According to Wolin, whereas the production of propaganda was crudely centralized in Nazi Germany, in the United States it is left to highly concentrated media corporations, thus maintaining the illusion of a “free press”.[12] Dissent is allowed, although the corporate media serves as a filter, allowing most people, with limited time available to keep themselves apprised of current events, only to hear points of view which the corporate media deems to be “serious”.[13] . . .

    SOURCE – http://en.wikipedia.org/wiki/Inverted_totalitarianism

  10. piotr
    January 17, 2014, 7:10 pm

    It is a tangential issue, but Knesset is about to outlaw Nazi comparisons, so I guess there will be a last minute rush to make all possible comparisons of Iranians to Nazis before the law takes effect. It makes me wonder if the “major Jewish organizations” will adhere to that law to show their solidarity with Israel brethren, and how the discussion of the issue of Iran will be conducted in the future.

    I hope that the cooler heads will prevail in the Knesset. Imagine that self-hating Jews will not be compared to kapos in concentration camps. Will it be even posssible to write an editorial in Jerusalem Post?

  11. Sycamores
    January 17, 2014, 8:14 pm

    Henry David Thoreau quote:
    There are nine hundred and ninety-nine patrons of virtue to one virtuous man

    less than 1% of the American population were actively involved with the civil rights movement
    less than 1% of the American population were actively involved with the women rights movement

    the reason why such a small percentage could change things was because they follow in a military fashion that is they organized, strategized and became active.

    i presume Jewish groups in America did the same thing for their cause(s) that in itself is good thing. it’s what lobbying is all about. but groups like AIPAC has overstep the mark. so if that one percent of virtuous Jewish men and women can stop or change such groups all the better, then society can move on without to much upheavel they are other ways but are far more messier.

    the same goes for Christian zionists and certain political warmongers.

    Paul Chappell explains alot better than i can. jump to the 1:15 near the end of the video

  12. traintosiberia
    January 17, 2014, 9:22 pm

    Being of Jewish faith or descent does make a difference.

    This eye -popping reality with all asscoiated deeper meanings could only come form one with that asset-pedigree .

    “The intervention by Dianne Feinstein (D-Calif), who deems the bill a “march to war”, may well be one of the more significant riposte’s to the bill’s passage. While she has a love affair with security, notably of the NSA type, it is an affair with American security. To see Israel’s interest in the subtext of the bill proved a touch irksome. “While I recognise and share Israel’s concern we cannot let Israel determine when and where the US goes to war. By stating that the US should provide military support to Israel should it attack Iran, I fear that is exactly what this bill will do.” http://www.counterpunch.org/2014/01/17/the-march-to-war/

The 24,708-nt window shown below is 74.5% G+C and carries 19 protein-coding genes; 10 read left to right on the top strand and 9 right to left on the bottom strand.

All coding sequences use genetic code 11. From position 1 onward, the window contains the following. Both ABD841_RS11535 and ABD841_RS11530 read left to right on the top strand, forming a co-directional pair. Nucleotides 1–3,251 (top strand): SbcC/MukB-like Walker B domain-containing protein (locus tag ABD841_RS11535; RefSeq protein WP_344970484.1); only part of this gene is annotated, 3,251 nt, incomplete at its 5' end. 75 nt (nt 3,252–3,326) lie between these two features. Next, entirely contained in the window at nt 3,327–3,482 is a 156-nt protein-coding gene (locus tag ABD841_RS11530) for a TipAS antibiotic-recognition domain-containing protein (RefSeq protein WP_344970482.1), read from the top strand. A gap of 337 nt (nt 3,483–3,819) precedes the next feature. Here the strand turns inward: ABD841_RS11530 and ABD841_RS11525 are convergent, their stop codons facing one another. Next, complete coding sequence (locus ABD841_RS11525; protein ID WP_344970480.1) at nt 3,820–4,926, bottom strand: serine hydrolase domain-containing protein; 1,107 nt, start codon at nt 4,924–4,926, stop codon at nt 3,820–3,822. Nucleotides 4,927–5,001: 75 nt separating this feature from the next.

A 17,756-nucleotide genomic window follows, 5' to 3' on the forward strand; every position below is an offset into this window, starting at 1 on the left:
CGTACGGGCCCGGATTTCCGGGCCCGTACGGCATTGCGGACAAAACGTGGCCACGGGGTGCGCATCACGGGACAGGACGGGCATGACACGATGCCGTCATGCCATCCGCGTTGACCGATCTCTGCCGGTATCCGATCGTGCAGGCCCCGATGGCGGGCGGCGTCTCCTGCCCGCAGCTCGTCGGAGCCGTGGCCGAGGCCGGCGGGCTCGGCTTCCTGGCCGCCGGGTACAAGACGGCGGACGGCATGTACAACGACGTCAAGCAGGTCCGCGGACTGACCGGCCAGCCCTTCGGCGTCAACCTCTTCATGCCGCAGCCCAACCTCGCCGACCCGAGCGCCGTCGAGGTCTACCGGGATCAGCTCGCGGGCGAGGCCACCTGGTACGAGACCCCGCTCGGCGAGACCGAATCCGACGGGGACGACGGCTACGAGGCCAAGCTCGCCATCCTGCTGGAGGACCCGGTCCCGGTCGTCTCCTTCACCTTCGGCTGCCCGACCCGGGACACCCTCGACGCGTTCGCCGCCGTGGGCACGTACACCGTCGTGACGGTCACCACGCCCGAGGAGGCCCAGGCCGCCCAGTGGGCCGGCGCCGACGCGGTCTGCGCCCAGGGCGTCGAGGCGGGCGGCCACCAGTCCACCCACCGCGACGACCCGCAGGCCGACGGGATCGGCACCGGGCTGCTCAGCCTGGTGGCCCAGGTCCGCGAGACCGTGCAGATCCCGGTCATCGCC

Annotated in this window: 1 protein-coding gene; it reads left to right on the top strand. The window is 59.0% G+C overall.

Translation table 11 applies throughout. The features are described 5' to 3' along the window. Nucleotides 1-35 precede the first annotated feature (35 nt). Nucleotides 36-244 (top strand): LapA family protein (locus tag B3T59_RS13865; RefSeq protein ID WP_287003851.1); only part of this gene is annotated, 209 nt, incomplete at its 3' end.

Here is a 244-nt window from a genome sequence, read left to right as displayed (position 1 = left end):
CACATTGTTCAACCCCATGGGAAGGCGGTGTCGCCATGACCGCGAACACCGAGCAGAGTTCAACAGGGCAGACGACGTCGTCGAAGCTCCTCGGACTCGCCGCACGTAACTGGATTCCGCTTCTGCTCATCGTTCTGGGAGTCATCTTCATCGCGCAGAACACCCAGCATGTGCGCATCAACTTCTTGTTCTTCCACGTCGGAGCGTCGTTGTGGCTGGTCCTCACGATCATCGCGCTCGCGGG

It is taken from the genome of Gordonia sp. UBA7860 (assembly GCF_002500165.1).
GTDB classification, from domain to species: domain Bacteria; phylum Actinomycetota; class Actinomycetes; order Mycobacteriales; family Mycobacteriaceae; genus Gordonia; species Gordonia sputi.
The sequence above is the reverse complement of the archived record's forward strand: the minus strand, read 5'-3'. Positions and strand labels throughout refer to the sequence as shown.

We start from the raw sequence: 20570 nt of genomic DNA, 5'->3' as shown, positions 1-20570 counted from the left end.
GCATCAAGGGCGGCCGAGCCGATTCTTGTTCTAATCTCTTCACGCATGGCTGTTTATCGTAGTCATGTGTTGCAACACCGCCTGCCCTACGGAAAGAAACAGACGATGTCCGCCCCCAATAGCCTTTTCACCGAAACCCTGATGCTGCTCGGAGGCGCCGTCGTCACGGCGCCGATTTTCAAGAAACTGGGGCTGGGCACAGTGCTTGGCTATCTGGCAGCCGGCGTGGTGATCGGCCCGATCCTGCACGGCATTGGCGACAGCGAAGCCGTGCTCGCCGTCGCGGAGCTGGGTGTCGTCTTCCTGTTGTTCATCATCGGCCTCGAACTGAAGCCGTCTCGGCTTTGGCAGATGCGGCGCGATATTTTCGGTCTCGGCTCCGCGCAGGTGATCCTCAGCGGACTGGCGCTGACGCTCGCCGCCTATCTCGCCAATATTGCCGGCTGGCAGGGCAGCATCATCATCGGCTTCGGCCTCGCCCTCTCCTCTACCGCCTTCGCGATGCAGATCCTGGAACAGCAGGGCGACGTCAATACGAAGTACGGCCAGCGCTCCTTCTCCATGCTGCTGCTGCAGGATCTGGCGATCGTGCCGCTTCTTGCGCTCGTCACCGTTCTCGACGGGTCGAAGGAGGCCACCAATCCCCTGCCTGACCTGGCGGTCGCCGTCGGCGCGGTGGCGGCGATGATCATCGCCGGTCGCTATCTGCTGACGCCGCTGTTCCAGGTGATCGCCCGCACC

Wasn’t Hagel was charged with antisemitism for reminding where his loylaty and obligation lie? Cal Obama or someone could say that and stay on the job?
    He cant. he has to beseech the Lobby-
    “WASHINGTON — Two top Obama administration officials urged Jewish groups not to back new Iran sanctions, calling them “dangerous.”

    The officials — from the White House national security team and the Treasury Department — spoke Wednesday with Jewish leaders in a call convened by the Conference of Presidents of Major American Jewish Organizations.

    A number of the Jewish participants pressed the government officials on why the Obama administration opposes new sanctions under consideration in Congress, noting that the sanctions would only go into effect should Iran renege.”

    Read more: Obama urges Jewish leaders not to back Iran sanctions | The Times of Israel http://www.timesofisrael.com/obama-urges-jewish-leaders-not-to-back-iran-sanctions/#ixzz2qiFqLbrh

  13. Jabberwocky
    January 18, 2014, 7:35 am

    Yonah, perhaps the issue is not so much of the religious background of the candidate but their political leanings.

    Janet Yellin is presumably a very capable person and will execute her role with the best interests of the USA in mind and her religion is not a factor. However, Stanley Fischer as her number two would, given his record and views, be more inclined to consider Israel’s interests. Religion and religious values are not a concern – just potential loyalty to a foreign state.